Longer story shorter: her panic at a crescendo as the nurse insisted on repeating everything again, Butterfly ran screaming from the unit. I had a heck of a time finding her. Even as I searched in this rather large, big city hospital, she was, she told me later, sitting in a second floor doorway hyperventilating. When I found her, I told her we could just go home. But she wanted her MRI. She just wanted a different nurse. Again, longer story..... the second nurse was angry on behalf of the first one, because apparently in this hospital, the nurse’s egos and their need to teach impatient people a lesson, is just way more important than anything the patient might need. Butterfly ran screaming obscenities this time.  She told me later that she hadn't meant to run the first time... it just happened.  But the second time, she was just mad.

You know, that little trip to the city cost at least $120. out of my meagre grocery budget, and a day of our time, not to even mention the emotional cost, all for a lovely chat with the doctor, and a very bad adventure with some insensitive, self-important nurses. I give up. I accept that we are living in an ignorant, intolerant age and there is no practical help or compassion to be had from modern medicine for my daughter.

Butterfly continues making adjustments to her diet. She has found animal protein makes her feel sluggish. She is now gluten-free vegan. (photo - her GF, vegan pizza)  She will continue to struggle. She will continue to do so with little support. There are a million different worthy “causes” in our world, from autism awareness, including insensitive CAS agencies stealing children from their parents, to so many other health and wellness emergencies amongst our children, as well as obesity, heart disease, diabetes and more amongst both the children and the aging general population. And this is not to mention terror, crime and poverty. It's a troubled world, and I have tried to help whenever I can.  But I have nothing more to give ~ especially when the requests for help have started coming in the form of accusatory, judgmental, demanding posts.  Don't need it.  It's simple: ask nicely, or don't ask. What little strength I have left is reserved for my daughter, and for those few friends and family who are caring, and who “get it.” I am going to leave the rest of the world alone for awhile. I'm feeling at this point, as if I will never recover any of my former strength. I'm not getting any younger and there have been too many disappointments, setbacks, and heartbreaks... entirely too much water under my proverbial bridge, eroding and weakening my supports. I am becoming that curmudgeon I imagined in my cynical youth.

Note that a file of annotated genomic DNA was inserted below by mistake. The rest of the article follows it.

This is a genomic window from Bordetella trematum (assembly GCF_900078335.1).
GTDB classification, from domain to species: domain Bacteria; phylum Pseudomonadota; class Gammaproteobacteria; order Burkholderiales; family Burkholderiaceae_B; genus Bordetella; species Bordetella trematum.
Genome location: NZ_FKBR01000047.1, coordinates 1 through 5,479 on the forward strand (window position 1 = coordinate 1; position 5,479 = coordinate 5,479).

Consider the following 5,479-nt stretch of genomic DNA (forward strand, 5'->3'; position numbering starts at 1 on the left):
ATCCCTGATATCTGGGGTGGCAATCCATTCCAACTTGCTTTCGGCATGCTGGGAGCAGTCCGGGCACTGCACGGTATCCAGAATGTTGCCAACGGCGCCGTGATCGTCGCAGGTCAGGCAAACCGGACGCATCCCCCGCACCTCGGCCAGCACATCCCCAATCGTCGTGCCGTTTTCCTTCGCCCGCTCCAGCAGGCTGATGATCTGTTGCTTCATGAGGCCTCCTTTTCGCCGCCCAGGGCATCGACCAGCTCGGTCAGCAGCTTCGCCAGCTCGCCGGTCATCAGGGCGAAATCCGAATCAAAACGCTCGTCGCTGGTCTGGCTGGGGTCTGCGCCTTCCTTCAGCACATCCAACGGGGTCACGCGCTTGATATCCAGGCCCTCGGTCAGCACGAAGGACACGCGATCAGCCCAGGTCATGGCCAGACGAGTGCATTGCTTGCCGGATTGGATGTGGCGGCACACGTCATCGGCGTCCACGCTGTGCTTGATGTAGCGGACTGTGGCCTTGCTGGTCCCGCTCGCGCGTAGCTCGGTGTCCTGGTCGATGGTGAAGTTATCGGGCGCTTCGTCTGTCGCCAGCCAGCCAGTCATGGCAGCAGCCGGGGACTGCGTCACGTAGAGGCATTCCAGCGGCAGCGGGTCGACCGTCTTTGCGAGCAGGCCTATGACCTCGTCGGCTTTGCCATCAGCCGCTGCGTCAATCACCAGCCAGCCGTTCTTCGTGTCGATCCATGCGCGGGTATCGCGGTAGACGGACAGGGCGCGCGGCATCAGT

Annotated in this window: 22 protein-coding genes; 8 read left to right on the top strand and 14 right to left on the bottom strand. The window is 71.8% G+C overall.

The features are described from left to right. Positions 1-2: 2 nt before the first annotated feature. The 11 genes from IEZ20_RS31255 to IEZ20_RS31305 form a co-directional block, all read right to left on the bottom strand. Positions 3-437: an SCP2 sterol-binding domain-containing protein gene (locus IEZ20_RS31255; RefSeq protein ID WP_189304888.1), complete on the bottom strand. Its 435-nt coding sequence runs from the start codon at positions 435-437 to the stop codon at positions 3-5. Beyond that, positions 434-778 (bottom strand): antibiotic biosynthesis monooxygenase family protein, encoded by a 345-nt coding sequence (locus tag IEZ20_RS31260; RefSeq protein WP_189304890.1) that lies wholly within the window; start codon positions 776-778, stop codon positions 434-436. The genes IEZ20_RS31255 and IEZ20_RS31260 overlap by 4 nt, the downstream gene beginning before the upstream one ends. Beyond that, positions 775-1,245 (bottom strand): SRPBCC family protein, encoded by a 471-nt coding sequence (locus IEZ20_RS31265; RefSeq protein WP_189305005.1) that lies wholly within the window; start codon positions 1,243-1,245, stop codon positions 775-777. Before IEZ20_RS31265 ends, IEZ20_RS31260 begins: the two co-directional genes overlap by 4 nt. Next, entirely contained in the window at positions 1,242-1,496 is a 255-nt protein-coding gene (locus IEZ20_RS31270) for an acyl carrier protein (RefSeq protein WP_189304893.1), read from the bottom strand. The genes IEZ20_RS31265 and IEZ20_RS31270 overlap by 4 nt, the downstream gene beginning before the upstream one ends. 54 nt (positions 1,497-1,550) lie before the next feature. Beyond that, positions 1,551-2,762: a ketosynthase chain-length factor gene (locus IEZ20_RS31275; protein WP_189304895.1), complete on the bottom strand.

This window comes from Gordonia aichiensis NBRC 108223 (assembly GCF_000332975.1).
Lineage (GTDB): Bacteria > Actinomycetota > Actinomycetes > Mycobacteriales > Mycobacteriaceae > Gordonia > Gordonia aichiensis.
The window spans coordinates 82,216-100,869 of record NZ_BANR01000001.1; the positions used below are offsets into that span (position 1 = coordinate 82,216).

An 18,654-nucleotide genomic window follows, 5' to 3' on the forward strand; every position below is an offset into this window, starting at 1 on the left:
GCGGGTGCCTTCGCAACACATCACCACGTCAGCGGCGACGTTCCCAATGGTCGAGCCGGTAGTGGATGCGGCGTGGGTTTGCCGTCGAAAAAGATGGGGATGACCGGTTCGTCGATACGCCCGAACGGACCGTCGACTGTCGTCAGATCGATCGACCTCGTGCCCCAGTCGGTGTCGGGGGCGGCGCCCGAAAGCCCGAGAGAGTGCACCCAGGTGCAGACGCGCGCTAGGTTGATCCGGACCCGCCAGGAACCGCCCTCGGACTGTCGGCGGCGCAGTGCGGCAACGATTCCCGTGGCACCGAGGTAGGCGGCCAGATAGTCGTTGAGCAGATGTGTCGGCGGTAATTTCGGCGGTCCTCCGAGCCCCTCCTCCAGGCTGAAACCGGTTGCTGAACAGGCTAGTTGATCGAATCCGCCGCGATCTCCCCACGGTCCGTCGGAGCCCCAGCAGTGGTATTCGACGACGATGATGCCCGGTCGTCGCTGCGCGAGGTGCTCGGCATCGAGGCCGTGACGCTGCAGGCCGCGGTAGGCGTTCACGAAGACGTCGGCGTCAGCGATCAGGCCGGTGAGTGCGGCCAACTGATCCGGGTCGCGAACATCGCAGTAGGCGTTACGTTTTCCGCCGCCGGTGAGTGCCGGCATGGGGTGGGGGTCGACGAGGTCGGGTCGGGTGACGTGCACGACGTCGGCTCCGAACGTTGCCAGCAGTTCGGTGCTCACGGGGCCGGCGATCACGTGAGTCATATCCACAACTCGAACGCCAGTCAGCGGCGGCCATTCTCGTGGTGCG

People, what a species.


  1. I don't understand the medical profession. I just don't. I interviewed a doctor this week and I was in tears before she even entered the room. I am tire of the 'we know everything - you know nothing' attitude. Thankfully, this doc seems different. I hope so, time will tell.

    So sorry Butterfly had to go through all that. Shame on those nurses. :(

  2. Thank you, Tiffiny. And I'm sorry you've had so many bad experiences with doctors too. In Ontario, if you make a complaint against a doctor, the committee reviewing their performance/behaviour will favour the doctor. The assumption being, I guess, that doctors are superior to their patients. It's BS of course, but that's the way it is here. It's a sad reality that needs to change.